Hey Caps, it's the NHL here. Congrats again. Vegas is a hell of a city, am I right? So, listen...we thought about it and decided you won't get to raise your banner against your rivals. Sorry about that. We tried and we couldn't get them for your first game. Good news though, we moved it all the way up to the second game, we just couldn't get it any sooner than that. You'll be playing them the second game of the season...the night after your home Pittsburgh...for their home opener. Anyway, good luck on the repeat.

Makes sense.

Look, if Washington can't have Pittsburgh for the home opener fine. It would have been nice, but it's really not a big deal. Raising the banner will be special regardless of who the opponent will be. But don't turn around and make the Caps play in the Penguins' home opener the very next day.

The schedule makers did the Caps no favors with this one.


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Date for Capitals home opener, banner raising announced and it's not against the Pittsburgh Penguins


Date for Capitals home opener, banner raising announced and it's not against the Pittsburgh Penguins

Just before the Caps turn the page on their Stanley Cup championship season and open a new campaign, they will raise a championship banner to the rafters of Capital One Arena in the home opener. We now have a date for that banner raising.

The Capitals' home opener will be on Oct. 3, but if you were hoping Washington would raise the banner against the Pittsburgh Penguins, you're going to be disappointed.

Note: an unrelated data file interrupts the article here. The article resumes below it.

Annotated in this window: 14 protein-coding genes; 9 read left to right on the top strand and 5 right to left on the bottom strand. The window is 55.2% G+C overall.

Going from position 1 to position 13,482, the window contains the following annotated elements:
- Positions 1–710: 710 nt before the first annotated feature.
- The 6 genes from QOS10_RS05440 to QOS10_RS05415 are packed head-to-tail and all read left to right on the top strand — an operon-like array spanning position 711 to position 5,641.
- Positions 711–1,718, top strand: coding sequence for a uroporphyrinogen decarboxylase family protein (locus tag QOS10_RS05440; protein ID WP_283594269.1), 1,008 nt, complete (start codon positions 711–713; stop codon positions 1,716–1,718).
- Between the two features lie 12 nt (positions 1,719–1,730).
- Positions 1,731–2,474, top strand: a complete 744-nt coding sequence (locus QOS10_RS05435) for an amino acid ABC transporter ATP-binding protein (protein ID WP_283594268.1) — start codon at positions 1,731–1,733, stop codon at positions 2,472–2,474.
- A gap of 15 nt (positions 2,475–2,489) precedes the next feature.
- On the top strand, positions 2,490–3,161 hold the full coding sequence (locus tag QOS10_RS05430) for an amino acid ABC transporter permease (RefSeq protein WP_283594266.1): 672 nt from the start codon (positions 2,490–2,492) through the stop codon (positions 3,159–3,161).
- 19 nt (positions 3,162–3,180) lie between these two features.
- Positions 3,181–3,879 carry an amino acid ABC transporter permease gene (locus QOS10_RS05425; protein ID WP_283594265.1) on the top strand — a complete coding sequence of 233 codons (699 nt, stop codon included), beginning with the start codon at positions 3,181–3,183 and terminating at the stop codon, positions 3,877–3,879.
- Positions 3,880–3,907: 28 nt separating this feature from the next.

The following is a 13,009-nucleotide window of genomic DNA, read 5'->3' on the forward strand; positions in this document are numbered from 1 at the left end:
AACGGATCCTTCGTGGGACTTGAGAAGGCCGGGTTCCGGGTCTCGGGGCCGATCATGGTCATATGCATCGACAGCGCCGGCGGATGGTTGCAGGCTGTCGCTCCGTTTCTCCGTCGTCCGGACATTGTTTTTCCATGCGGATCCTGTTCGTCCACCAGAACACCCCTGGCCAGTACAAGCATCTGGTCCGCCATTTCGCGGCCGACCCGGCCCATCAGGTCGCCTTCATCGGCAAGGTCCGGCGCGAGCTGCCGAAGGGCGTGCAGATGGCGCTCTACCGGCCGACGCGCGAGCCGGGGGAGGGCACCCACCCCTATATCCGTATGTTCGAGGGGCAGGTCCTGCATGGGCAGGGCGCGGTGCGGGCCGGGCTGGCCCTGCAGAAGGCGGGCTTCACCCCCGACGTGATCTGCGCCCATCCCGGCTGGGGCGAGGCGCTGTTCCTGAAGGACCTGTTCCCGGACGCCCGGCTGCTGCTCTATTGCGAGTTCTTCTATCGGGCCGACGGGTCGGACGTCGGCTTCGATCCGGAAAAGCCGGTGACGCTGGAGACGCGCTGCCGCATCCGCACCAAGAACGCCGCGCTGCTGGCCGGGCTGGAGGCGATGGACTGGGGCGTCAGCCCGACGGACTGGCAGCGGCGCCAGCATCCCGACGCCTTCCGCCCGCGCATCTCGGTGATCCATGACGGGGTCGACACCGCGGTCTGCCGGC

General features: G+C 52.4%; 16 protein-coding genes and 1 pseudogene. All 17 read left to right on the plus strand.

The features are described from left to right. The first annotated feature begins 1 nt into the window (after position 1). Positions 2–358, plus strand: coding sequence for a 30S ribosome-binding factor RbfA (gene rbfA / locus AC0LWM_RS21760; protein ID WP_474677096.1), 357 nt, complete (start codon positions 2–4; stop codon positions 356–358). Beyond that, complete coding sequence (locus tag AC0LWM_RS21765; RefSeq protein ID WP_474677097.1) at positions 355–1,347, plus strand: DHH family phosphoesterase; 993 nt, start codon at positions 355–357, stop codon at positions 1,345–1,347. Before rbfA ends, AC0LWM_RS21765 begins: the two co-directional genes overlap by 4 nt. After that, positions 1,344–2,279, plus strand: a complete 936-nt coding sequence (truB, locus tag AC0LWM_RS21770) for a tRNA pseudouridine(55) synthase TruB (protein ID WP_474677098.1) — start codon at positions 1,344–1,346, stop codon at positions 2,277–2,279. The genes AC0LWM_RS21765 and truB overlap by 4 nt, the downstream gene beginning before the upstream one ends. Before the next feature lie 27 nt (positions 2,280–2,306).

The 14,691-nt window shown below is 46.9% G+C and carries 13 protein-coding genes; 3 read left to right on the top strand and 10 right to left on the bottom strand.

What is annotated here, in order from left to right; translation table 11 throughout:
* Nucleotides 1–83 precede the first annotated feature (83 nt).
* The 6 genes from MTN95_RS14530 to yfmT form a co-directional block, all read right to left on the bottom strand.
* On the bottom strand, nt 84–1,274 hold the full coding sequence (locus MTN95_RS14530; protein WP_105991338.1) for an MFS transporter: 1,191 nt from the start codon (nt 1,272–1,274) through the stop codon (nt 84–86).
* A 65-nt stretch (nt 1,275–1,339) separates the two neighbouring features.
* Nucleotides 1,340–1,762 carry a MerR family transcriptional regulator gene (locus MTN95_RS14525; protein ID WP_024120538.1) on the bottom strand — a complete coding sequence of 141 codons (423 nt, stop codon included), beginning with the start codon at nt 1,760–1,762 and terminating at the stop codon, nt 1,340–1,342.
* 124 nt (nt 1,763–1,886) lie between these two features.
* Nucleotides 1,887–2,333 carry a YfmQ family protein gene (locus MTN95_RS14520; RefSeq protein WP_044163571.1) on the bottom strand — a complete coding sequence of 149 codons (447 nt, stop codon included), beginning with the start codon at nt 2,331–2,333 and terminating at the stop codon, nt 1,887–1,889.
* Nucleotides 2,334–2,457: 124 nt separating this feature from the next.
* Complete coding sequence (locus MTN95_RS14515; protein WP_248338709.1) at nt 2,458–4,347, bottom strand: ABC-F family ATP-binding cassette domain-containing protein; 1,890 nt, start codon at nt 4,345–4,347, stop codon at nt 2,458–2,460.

Instead, the Boston Bruins will be the Caps' first opponent at Capital One Arena for the 2018-19 season.

The Capitals opened the 2016-17 season in Pittsburgh when the Penguins raised their Stanley Cup banner from 2016. That was rubbing salt in the wound as not only are the Penguins Washington's biggest rival, they also eliminated the Caps in the second round of the 2016 playoffs en route to winning the Stanley Cup.

The fact that the Caps had to endure that banner raising led to speculation that the NHL schedule makers would perhaps return the favor and bring the Penguins to Washington as the Caps prepare to raise their first championship banner.

Alas, that was not the case. It's totally understandable though. The Penguins need that night off so they can prepare for their home opener on Oct. 4...against the Capitals.

It is not typical that the NHL forces teams to play their rivals in a home opener during a banner raising ceremony and it should be noted that the Caps were not in Pittsburgh for the Penguins' 2017 home opener after Pittsburgh's second straight Stanley Cup. The 2016-17 season appears to be little more than a coincidence.

Still, having the Caps play in Pittsburgh the very next night seems like an odd quirk.

Seeing the Caps raise the Stanley Cup banner on Oct. 3 will be no less sweet without the Penguins in attendance. But it would have been nice.